In a bid to bring some relief and join the two distant ends of Bengaluru which is grappling with frequent traffic jams, an electronic road pricing (ERP) or e-tolling system will be introduced along with the proposed elevated corridor project. After the project is completed, the time for commuting from one end of the city to another will be cut short to 45 minutes as heavy load vehicles will be diverted to this road, easing the traffic burden on the city roads.
The Karnataka Road Development Corporation (KRDCL) has given the responsibility of preparing a detailed practicability report for this project to the American Engineering Firm called AECOM. A global company named Deloitte will study its economic aspects.
In total, it will be a 109 km long project which will take five years for completion. The estimated expenditure on this project is nearly Rs18,400 crore. According to the chairman of KRDCL, the government is considering many models and will select only the best of those. The electronic road pricing model has been firstly selected for this purpose and it will be based on Public-Private Partnership.
It has been hoped that the detailed practicability report for this project will be ready by the end of December. If sources are to be believed, the government is not inclined towards the traditional Engineering, Purchase and Construction (EPC) model, where in the government issues fund for the construction and the contractor completes the project in the prescribed time limit.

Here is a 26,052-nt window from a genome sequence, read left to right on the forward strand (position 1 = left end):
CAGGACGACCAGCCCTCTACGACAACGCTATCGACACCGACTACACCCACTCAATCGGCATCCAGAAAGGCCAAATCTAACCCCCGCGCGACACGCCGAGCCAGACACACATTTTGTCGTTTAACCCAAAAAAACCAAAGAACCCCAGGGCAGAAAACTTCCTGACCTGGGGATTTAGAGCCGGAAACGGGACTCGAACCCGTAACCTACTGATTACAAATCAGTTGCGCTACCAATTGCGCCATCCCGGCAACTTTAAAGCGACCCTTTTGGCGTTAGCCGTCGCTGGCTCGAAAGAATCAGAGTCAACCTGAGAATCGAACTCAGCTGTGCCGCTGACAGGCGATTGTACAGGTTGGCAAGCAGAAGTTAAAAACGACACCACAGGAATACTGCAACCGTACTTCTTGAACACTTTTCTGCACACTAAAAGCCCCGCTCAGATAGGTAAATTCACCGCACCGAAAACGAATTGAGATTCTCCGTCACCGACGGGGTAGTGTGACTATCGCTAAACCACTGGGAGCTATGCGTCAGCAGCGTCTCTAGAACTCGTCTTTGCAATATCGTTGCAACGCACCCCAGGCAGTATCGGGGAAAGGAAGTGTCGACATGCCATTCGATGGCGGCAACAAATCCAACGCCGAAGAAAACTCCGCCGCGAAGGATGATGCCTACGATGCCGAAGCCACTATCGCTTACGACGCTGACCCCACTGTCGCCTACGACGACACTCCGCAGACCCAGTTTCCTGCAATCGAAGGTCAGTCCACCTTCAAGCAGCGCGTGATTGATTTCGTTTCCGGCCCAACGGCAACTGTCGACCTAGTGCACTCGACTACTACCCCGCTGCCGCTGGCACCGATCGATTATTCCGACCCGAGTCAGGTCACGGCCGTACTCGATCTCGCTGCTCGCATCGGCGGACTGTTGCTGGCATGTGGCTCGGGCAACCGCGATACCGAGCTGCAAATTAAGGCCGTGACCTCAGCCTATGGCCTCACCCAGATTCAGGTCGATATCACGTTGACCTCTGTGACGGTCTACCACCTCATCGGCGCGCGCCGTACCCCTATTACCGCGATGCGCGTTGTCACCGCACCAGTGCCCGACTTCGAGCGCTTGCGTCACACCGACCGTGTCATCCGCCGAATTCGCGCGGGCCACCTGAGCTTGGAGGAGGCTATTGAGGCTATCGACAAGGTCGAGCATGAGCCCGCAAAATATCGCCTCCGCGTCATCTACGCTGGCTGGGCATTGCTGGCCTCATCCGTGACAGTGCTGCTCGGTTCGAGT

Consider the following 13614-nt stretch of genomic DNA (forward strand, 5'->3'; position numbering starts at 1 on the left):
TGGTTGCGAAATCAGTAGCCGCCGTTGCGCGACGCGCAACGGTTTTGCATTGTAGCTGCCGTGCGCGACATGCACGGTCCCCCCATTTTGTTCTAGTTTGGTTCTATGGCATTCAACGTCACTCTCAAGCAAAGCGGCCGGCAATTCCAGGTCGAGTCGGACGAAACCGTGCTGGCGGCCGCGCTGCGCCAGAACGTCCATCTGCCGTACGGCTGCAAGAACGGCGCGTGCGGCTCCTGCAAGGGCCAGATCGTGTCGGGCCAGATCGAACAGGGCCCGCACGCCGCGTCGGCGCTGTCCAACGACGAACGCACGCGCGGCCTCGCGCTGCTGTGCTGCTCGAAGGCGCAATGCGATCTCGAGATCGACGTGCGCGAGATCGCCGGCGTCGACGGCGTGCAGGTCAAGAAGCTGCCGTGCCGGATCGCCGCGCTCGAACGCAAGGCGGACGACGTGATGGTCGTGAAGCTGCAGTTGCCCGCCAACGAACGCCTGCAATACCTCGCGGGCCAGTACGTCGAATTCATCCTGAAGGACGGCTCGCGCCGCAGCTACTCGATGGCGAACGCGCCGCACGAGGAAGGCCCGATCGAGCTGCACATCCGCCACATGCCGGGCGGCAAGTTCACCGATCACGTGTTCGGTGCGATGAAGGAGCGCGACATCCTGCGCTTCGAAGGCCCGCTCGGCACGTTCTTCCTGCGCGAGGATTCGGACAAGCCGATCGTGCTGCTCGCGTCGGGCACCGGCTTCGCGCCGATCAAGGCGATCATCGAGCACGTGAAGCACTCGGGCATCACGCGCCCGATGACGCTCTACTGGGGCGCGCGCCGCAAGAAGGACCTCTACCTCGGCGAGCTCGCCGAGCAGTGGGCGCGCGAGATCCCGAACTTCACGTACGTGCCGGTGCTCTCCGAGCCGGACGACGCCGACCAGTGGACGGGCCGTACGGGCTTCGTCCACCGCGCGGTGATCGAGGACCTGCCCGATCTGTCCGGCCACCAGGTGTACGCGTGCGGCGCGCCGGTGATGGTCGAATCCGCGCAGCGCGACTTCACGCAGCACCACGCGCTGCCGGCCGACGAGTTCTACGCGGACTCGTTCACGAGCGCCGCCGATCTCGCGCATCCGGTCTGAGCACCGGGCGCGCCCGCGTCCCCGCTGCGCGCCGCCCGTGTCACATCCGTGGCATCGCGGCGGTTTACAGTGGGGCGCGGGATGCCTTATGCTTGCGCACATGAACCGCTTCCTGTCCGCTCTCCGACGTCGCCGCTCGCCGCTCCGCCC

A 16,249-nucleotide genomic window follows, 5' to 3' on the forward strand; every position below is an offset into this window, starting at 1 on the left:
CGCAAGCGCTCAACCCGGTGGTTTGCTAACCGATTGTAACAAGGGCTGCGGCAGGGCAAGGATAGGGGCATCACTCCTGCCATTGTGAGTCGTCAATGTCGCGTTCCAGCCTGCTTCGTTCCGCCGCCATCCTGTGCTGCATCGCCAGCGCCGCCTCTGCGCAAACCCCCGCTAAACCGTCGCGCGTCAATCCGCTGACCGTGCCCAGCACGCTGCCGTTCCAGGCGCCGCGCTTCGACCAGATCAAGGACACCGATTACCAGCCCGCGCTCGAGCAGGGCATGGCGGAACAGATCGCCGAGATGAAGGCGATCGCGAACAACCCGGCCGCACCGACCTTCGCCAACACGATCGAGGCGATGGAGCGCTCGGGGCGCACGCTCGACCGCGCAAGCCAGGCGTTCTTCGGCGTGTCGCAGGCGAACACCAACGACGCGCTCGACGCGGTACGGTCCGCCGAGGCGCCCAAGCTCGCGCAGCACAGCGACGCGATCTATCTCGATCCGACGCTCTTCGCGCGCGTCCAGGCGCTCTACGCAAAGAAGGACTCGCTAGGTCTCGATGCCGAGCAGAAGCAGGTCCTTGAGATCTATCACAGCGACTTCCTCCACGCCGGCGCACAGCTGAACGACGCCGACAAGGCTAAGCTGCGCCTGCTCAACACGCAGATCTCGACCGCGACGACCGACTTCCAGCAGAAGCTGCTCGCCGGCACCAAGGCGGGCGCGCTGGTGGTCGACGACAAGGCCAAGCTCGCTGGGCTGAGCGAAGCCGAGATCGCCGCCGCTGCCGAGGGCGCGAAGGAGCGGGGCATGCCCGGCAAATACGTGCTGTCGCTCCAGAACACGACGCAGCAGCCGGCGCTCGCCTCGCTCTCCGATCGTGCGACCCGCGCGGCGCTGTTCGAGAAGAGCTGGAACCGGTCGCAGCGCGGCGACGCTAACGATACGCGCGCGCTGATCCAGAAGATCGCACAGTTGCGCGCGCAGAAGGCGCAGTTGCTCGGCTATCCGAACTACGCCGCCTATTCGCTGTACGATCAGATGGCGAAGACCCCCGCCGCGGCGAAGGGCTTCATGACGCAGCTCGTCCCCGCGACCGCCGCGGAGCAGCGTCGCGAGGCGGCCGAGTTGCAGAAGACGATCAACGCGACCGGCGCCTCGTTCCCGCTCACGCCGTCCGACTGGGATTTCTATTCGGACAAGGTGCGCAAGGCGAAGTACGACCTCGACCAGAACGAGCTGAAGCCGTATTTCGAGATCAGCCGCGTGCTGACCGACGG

E-tolling a better option
Urban development specialist and a member B-PAK, RK Mishra is one of the leading advocates of this project and he firmly believes that the electronic road pricing or e-tolling system is the best option for the city.
According to him, tolls can't be constructed in the city and even if they are put up, they will not serve the purpose of the project. An ordinary person wants to spend only 15 minutes on a 15 km long highway, and stopping at tolls to deposit the money at the toll gate is very time consuming.
E-tolling was first implemented by Singapore in 1998. It has been implemented at the Delhi- Mumbai and Bengaluru-Chennai corridor. This technology uses Radio Frequency Identification Technology (RFIT) whose sensors detect the commuting vehicles and automatically extract the toll tax.